Wrongful Termination Checklist: How to Know Whether You’ve Been Unlawfully Terminated


Were you recently fired? Do you know whether you were fired for unlawful reasons? Use this wrongful termination checklist to find out. If you can answer yes to one or more of these questions, you may have a wrongful termination case and should speak with a lawyer.



  • Were you fired because of your age, sex, race, ethnicity, sexual orientation, disability, or pregnancy?
  • Do you have direct evidence that you were fired based on discrimination? This could be a spoken or written statement by a manager or supervisor telling you that you are being let go for XYZ (discrimination based) reason?
  • Do you have circumstantial evidence that you were fired based on discrimination? To prove circumstantial evidence you need to answer yes to the following four questions:
    • Are you a member of a protected class? A protected class is a group of people with a common characteristic who are protected by law from discrimination based on that characteristic.
    • Were you properly qualified for the job you were performing?
    • Was there an “adverse employment action” taken against you? This can include being fired, demoted, or severely harassed at work.
    • Did someone outside of your protected class fill your position? For instance, if you are a woman, you can check this box if you were replaced by a man.
  • Did your employer make regular rude or negative comments to you?
  • Were you demoted or fired after you announced your pregnancy or once you returned from maternity leave?
  • Did your employer treat certain groups of people differently than others? For instance, women aren’t allowed in certain positions or Hispanics are not allowed to be customer facing, etc.
  • Has your employer been accused of discrimination before?
  • Were you fired after complaining about discrimination in the workplace?


  • Were you fired soon after you revealed your disability?
  • Did your manager make disparaging comments about your disability (physical or mental) and eventually fire or demote you?
  • Were you fired after requesting a reasonable accommodation? Reasonable accommodation means that an employer must accommodate an employee by providing assistance or altering the workplace in a way that would allow the employee to do his or her job despite their disability.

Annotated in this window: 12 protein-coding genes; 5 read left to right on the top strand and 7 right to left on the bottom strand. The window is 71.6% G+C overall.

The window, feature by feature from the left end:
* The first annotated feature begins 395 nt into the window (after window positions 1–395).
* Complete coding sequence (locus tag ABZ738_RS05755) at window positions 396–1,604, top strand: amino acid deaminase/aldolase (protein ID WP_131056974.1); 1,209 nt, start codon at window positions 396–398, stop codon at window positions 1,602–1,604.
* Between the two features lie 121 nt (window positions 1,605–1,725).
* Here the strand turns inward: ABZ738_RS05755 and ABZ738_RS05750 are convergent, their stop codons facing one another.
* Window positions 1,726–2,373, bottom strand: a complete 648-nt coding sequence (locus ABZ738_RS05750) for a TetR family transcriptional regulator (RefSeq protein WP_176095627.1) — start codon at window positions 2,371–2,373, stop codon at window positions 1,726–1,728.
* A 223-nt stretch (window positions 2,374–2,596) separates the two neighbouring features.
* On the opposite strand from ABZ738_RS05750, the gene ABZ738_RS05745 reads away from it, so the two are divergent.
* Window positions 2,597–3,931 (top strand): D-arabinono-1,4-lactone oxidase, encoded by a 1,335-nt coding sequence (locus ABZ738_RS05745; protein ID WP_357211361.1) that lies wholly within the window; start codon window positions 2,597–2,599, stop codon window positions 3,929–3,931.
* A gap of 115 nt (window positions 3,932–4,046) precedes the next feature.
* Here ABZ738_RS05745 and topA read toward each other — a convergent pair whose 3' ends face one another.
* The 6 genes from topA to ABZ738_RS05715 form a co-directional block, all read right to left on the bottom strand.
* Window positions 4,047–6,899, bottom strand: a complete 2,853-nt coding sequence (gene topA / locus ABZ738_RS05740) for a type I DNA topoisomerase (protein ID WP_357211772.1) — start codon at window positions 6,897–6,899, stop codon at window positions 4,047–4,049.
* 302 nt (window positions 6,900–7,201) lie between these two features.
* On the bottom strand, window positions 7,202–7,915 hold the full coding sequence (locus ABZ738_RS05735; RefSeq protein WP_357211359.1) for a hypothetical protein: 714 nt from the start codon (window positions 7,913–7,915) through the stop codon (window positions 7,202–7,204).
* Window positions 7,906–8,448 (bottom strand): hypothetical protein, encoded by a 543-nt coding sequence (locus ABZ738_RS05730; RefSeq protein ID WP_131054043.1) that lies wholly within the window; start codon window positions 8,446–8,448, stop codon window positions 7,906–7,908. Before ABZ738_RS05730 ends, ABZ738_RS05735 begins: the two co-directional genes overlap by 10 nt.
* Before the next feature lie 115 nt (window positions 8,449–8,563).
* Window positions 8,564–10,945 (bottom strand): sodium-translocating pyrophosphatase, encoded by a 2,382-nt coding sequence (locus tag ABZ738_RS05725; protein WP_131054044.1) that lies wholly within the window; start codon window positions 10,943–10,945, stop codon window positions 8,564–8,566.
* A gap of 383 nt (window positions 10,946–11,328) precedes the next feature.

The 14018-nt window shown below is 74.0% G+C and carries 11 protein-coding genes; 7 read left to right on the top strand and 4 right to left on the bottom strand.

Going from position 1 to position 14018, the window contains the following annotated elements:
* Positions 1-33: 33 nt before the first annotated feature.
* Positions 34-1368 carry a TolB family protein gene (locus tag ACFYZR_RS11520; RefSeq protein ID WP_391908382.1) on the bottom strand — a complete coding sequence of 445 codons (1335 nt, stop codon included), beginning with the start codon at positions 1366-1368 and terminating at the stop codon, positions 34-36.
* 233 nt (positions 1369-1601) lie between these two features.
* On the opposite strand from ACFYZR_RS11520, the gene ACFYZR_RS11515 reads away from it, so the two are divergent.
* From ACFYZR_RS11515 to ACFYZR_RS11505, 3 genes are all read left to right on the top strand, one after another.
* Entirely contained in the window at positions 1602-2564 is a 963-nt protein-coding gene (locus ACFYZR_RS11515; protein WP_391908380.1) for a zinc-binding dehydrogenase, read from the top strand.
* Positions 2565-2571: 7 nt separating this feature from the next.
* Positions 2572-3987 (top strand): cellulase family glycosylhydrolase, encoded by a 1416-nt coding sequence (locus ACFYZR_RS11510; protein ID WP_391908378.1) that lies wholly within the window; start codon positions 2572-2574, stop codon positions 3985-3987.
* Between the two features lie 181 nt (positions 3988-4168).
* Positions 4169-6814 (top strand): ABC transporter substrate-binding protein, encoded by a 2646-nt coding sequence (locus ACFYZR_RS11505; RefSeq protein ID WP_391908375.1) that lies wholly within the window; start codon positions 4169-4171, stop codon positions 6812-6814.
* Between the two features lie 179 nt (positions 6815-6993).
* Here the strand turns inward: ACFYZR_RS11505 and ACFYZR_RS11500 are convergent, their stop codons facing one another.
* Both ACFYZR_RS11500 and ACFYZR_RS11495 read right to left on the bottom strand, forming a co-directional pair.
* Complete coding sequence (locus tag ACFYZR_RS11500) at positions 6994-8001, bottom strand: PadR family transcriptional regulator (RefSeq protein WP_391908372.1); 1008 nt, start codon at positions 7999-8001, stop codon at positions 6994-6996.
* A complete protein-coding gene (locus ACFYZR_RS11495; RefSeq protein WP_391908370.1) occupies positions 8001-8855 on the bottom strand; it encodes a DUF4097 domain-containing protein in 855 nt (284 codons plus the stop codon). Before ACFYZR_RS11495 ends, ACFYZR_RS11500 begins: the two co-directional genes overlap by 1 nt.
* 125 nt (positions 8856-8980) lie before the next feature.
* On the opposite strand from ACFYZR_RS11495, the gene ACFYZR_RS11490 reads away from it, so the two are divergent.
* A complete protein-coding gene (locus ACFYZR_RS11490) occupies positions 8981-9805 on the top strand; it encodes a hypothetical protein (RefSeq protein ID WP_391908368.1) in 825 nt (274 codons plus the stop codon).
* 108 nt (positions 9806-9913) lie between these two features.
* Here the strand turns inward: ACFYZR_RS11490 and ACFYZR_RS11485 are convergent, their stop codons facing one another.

• Were you fired for taking time off for your disability?

Public Policy

  • Were you fired after refusing to engage in an act condemned by public policy? An example would be refusing to assist in fraud.


  • Were you fired for reporting a violation or an act of misconduct otherwise known as whistleblowing?

Employment Contracts

  • Did you sign an employment contract (outlining employment dates and pay) when you began your job? If so, were the terms of the contract violated? Note that an employment contract is not the same as an employment agreement. Most employees are at will employees and do not have employment contracts.


  • Were you fired after engaging in a legally protected activity? For example, did you complain to your company’s HR department about discrimination or file a complaint with the EEOC and were then demoted, fired, or given a negative review as a consequence?
  • Has your boss gone out of his or her way to make your working environment intolerable and unbearable?
  • Were you warned by your manager or employer about filing a complaint?


  • Have you been put on an employment improvement plan even though your performance has stayed consistent since you were hired?
  • Were you fired for noting that men are paid more than women for the same work?
  • Did the company fire you after you raised issues about unfair pay or that employees sometimes have to work without pay?
  • Were you fired after you discussed (in person or email or social media) pay or other workplace conditions?
  • Were you fired after complaining to management that the company was improperly manipulating its stock?

If you believe that you may have a wrongful termination case after reading through this comprehensive wrongful termination checklist, you should contact a lawyer. Statutes of limitations (the time in which you must fill a claim) can be short for many cases. That’s why it is important to contact a lawyer immediately to discuss the viability of your case and find out next steps.

The Spiggle Law Firm is one of the largest firms in Virginia devoted exclusively to helping employees win workplace disputes and fight wrongful termination. Contact us today to have your case reviewed by one of our experienced attorneys.